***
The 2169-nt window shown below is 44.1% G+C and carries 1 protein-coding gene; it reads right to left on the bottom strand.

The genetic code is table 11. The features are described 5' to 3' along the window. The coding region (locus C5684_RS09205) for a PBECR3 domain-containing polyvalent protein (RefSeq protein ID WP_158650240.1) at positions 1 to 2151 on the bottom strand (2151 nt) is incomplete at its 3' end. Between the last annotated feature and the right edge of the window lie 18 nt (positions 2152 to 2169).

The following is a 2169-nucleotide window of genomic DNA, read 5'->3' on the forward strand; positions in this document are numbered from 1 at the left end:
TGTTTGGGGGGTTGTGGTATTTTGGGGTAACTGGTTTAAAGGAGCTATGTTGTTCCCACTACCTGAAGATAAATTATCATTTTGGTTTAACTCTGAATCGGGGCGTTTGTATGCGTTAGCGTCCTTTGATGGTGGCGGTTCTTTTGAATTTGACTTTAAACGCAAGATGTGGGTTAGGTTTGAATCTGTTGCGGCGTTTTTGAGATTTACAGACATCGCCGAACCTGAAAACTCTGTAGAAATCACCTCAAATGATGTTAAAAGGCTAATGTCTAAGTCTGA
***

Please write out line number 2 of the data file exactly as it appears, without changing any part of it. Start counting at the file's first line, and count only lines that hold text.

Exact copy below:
The genetic code is table 11. The features are described 5' to 3' along the window. The coding region (locus C5684_RS09205) for a PBECR3 domain-containing polyvalent protein (RefSeq protein ID WP_158650240.1) at positions 1 to 2151 on the bottom strand (2151 nt) is incomplete at its 3' end. Between the last annotated feature and the right edge of the window lie 18 nt (positions 2152 to 2169).